1.Reset your work area. New project? Tidy area, helps cleaning but also can help make one think of all the tools/things will need on new project.
2. Machine sewing; when starting to sew, especially on home/non-industrial machines, crank needle down in place through fabric, always start sewing from needle down position. Keeps from fabric slipping, lets you check “bite”.
3. Machine sewing; again at start, always hold top/needle thread so you don’t have the “Aaaargh” of it pulling through and having to rethread. Plus maintains good tension on thread.
4.Trim dangley threads as you go. Yes, it’s kind of a pain, but less so than having to go and trim everything after piece is sewn. I know for myself when I am lazy and don’t do this, many is the time when a dangling thread got caught up somewhere else and either messed up stitching/pulled fabric off. Plus it’s good way to make sure haven’t accidentally caught up fabric in sewing.( though I will sometimes leave threads uncut on basting/ any areas I need to come back to, seeing them dangle is a reminder to finish something.)
5. Turning corners: before you lift presser foot to turn fabric on a corner, make sure again needle is down and play the crank a bit to be sure fabric isn’t pulled into feed dog.
6. On sewing table; keep all sharp things/scissors/pins/pens/markers on right side of machine and fabric/project on left. Because finding a scissors nipped your super expensive fabric or a pen leaked is so very *head-desk*. (This was probably the thing my boss used to Tsk me for the most, and the most saving grace habit to have learned.)On one table I use a cloth on right to toss things onto, so as not to have annoying clicks, plus peripherally gives me a “landing zone” to subliminally remind me. On another, I have my giant Ofla mat under machine which delinates the “No sharp/mark-y crap” zone.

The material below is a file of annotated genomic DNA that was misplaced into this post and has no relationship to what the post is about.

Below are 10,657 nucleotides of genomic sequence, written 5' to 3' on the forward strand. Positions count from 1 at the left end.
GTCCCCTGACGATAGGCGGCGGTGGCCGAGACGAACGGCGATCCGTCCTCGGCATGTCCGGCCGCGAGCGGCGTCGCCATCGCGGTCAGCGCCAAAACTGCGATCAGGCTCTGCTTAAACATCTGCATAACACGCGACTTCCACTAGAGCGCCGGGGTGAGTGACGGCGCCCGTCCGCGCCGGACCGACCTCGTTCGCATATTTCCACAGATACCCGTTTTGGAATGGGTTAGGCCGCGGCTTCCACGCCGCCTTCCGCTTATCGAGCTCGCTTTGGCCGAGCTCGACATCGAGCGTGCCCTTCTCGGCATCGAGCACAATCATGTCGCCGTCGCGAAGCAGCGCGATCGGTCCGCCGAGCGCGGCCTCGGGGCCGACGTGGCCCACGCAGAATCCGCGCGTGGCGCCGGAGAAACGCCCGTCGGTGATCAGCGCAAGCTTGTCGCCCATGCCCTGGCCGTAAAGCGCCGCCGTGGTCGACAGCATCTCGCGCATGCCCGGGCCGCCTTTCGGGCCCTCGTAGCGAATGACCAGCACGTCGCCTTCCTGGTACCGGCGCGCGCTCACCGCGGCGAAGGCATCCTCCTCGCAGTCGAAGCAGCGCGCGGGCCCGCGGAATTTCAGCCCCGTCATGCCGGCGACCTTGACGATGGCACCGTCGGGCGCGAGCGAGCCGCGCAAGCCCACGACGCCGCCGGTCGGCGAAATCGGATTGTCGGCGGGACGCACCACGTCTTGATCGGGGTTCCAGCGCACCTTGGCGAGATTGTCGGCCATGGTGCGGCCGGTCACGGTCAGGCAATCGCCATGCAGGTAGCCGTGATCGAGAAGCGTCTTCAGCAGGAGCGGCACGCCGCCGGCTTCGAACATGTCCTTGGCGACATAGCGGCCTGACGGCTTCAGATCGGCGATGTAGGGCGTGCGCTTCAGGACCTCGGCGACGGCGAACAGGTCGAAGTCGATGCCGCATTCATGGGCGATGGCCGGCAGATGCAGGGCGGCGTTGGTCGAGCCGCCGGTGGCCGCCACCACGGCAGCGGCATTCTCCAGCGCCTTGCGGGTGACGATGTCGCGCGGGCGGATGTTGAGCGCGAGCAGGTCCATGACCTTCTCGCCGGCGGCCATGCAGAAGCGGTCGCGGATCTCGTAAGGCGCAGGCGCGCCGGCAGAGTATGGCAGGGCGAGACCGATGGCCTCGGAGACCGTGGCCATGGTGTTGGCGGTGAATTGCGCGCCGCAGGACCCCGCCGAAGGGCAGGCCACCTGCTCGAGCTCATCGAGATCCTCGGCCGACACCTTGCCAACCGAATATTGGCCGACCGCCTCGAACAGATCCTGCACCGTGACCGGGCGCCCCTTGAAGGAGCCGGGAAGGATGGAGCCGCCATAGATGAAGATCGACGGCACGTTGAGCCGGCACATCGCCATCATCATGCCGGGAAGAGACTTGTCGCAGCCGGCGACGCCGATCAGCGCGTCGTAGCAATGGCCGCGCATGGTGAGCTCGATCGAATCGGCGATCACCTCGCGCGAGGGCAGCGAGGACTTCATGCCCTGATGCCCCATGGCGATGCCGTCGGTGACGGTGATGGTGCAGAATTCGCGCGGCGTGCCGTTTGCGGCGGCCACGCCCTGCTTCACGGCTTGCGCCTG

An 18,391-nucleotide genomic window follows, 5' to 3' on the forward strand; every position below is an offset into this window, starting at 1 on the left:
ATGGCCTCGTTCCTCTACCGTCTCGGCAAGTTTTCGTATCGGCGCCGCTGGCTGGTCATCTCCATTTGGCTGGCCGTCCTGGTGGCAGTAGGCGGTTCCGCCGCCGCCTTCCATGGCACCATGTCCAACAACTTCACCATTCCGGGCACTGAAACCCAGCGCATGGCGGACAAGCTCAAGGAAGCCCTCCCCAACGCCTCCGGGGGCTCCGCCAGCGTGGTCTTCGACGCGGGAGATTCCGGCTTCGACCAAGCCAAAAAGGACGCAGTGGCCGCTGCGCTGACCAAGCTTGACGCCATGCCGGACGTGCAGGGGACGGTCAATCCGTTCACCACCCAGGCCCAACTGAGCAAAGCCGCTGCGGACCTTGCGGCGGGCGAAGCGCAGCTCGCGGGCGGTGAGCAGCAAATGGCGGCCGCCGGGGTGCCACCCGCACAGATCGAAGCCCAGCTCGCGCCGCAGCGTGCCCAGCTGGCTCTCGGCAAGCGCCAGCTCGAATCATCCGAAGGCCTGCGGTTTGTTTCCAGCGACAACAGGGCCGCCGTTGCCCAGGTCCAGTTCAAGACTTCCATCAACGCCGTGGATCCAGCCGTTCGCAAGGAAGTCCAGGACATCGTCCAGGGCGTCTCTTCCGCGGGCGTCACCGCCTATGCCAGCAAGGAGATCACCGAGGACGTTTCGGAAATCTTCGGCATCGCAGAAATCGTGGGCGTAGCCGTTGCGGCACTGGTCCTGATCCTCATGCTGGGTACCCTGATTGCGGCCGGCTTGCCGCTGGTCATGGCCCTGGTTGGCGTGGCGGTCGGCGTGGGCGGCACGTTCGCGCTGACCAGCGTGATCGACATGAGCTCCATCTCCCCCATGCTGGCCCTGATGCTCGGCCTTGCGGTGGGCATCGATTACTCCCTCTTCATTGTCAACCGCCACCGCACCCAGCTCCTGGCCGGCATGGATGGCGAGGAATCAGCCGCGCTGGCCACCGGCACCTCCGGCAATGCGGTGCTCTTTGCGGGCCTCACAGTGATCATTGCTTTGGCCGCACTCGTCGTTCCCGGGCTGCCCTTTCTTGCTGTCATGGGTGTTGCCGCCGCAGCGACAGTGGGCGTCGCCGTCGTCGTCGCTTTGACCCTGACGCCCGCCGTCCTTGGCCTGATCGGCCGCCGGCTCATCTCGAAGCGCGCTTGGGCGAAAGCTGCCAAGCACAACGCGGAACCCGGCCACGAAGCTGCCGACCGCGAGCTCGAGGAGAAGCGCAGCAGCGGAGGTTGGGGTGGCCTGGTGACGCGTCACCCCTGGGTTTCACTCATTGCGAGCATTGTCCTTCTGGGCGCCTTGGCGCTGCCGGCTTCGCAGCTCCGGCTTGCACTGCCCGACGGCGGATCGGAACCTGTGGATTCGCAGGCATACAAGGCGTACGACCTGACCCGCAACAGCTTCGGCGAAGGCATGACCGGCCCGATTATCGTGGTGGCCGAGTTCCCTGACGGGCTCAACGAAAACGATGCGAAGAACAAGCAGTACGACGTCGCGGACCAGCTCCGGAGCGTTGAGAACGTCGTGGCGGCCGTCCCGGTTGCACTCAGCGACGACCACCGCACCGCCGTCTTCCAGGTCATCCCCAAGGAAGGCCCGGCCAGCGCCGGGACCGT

7. Fussing with a piece? Snipping a bit of excess or pulling a pin out of fabric? Take your foot off the Gas! (peddle) ( used to have a demonic industrial that somehow seemed to store power and would run on a bit on it’s own even if I thought I wasn’t applying any pressure to peddle.*sigh*) (also saves from stitching ones own fingers. Yep, I’ve done that.)
8. Changing your bobbin? Take a few extra seconds and use machine brush or a nice stiff bristle paint brush to clear out bobbin case, bobbin seating in machine and feed dog every time. My, the lint builds up fast and can mire things up! ( I think my Pfaff was a cat in a prior life, she likes to hack up fluff balls of always the most opposite colour into stitching if I don’t brush her first ;-)
9. New Project= fresh needle. The number of times my stitching/thread problems have been resolved by getting a fresh needle (Usually after faffing about wasting a half hour on checking bobbin tension, rethreading etc.) is embarassing ;-/
10. Done for the day? Not coming back to the exact same point of stitching? Then reset your machine to “neutral” ( in my case, straight stitch at 2.5). So no zigzaggy surprises when blithely sitting down next time. Especially in shared machine workshops, not setting machine to neutral was a huge nono.
Anyhow, so that’s it so far. These wee snippets come to me sometimes when I catch myself trying to break them, and I always pay the price when I do ;-)
So everyone loves eBay/Amazon for ordering fabric cheap, but sometimes it has it’s perils beyond the obvious colour/material not being exactly what we wanted. One problem that has come up with a friends alteration order is that the lovely burnt velvet organza she ordered has a nasty flaw; there are slubs & puncture marks from the burning/stretching process all along both sides of the material. This is a common problem on voile/organza/burnt & lace fabrics. on harder fabrics (cottons etc.) these roller tack marks are usually very close to border (w/in 1cm) but on more delicate fabrics, they often have to use a wider barrel 2 row pronged roller to stabilise the fabric in production.